On [Not] Hiring Well

April 9th, 2012 — 8:27am

A few days after I wrote the previous post “On Hiring Well”, I made one of my least successful hires of all time. Within days of confidently selecting that candidate it became clear it wasn’t a fit, and we had to let the person go.

These hiring “fails” happen in every business, and more often than I’d like in mine. I think it’s worth drawing a few lessons from them.

When you realize you’ve made a hire that isn’t going to be a success, it’s really important to act quickly to correct the situation. Healthy organizational cultures quickly identify who fits and who doesn’t. Respectfully and appropriately send the person out the door and on the way to a job that will be a better fit for him or her.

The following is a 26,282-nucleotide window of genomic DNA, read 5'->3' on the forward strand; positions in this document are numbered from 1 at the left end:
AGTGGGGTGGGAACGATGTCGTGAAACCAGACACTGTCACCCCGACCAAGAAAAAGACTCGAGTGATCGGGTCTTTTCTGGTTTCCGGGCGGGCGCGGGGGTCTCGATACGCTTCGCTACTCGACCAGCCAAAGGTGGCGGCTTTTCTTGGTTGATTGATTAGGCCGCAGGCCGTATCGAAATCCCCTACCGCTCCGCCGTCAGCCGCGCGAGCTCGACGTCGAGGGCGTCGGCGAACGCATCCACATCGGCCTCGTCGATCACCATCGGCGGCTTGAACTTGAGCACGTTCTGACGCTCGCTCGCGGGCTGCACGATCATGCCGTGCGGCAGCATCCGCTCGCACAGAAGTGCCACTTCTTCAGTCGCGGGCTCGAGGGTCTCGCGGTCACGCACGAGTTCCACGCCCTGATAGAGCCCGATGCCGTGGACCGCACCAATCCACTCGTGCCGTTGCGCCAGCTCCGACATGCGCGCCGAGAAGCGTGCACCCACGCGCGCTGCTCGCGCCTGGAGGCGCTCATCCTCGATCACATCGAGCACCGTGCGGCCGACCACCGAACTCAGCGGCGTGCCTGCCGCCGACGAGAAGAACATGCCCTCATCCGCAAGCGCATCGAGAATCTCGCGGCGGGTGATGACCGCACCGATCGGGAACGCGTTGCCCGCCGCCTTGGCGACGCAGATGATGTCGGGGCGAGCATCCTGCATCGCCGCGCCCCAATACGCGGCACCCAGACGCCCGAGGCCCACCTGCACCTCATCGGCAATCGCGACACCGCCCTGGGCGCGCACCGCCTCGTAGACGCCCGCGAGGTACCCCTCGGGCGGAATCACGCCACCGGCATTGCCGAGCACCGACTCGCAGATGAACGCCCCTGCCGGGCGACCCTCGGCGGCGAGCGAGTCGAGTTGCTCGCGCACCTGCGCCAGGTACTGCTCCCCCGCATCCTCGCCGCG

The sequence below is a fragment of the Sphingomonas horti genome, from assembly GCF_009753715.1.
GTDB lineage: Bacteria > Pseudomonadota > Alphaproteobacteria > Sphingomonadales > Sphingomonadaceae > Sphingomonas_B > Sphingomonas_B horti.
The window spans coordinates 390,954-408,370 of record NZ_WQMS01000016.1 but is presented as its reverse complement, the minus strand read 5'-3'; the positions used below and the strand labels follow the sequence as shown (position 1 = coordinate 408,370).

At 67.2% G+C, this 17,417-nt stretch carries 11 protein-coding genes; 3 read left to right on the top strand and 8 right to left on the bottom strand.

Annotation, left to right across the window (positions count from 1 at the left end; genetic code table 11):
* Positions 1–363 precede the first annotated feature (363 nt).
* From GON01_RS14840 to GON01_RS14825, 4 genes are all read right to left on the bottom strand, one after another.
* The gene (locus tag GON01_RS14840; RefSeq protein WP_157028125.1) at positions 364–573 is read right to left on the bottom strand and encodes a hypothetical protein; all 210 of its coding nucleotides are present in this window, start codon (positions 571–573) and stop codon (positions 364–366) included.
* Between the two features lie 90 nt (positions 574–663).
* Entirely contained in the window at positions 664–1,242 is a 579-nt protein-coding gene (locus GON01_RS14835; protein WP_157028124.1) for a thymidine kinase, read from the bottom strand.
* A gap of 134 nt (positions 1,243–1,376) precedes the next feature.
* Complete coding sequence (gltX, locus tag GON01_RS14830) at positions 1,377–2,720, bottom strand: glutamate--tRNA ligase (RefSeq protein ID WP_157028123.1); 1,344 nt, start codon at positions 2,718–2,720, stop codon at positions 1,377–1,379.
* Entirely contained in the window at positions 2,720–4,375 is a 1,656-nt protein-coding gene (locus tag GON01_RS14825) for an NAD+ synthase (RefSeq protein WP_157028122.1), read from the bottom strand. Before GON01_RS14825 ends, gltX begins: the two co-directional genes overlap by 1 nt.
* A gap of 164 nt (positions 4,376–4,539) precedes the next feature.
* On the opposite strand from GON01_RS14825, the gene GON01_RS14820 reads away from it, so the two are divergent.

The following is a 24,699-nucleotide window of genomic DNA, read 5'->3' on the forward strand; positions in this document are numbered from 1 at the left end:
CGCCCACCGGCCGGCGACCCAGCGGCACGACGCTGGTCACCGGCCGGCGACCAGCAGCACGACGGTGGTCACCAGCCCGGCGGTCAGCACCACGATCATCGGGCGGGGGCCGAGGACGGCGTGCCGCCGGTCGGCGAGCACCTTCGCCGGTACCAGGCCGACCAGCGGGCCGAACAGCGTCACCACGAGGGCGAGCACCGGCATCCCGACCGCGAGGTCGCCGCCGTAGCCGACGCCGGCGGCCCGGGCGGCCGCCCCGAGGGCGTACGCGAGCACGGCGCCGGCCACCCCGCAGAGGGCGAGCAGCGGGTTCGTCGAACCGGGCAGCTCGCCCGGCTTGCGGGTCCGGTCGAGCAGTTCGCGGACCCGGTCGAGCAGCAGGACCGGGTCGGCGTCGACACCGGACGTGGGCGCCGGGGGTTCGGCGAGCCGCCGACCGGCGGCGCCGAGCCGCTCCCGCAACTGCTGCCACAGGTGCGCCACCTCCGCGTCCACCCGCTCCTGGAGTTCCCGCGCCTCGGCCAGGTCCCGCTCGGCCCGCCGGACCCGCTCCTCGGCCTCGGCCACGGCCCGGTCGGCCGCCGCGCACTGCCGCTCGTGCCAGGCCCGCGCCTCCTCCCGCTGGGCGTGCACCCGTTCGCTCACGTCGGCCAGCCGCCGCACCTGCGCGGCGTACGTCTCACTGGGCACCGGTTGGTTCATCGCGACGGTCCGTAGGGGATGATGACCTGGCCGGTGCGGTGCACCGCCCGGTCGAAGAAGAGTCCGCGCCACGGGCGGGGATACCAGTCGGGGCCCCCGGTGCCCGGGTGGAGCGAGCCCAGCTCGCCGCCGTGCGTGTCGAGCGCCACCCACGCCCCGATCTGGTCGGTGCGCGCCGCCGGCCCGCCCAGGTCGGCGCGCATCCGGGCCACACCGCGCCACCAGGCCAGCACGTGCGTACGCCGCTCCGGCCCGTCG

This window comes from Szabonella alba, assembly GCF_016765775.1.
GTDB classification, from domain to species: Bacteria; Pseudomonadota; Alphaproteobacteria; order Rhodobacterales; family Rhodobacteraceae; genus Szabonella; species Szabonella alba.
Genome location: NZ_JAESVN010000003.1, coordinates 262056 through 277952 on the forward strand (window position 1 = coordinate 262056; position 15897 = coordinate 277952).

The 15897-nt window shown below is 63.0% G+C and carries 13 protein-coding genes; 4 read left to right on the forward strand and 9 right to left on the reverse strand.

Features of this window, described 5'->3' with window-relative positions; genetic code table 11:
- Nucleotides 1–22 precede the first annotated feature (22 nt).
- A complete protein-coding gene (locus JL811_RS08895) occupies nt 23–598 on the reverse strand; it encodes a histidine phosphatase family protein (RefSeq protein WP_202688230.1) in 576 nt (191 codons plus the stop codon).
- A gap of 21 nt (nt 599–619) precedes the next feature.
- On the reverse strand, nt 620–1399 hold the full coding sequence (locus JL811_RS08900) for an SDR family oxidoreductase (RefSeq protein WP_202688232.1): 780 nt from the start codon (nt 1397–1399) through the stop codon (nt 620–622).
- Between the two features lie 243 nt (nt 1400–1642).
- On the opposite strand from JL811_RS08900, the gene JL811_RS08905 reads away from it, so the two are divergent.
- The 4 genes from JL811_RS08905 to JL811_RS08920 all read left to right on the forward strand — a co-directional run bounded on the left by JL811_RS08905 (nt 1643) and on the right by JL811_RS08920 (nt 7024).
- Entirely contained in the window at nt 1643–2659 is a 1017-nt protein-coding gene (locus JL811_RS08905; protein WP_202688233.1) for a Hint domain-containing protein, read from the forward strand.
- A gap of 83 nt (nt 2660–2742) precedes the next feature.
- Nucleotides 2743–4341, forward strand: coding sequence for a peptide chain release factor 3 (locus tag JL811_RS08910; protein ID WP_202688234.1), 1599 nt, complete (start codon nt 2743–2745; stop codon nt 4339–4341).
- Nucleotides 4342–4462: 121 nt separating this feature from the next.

Ask what did we miss, and how we could we see that in future candidates before we hire them? What else did we learn?

Don’t beat yourselves up. Examine your interviewing process, but remember sometimes you can ask all the right questions and still not know how a candidate will work out until you see them in action.

Realize you aren’t going to have a 100% success rate, and you don’t need to. Do-overs may not be ideal, but they are available, and they are way better than keeping someone who doesn’t fit in your organization long term.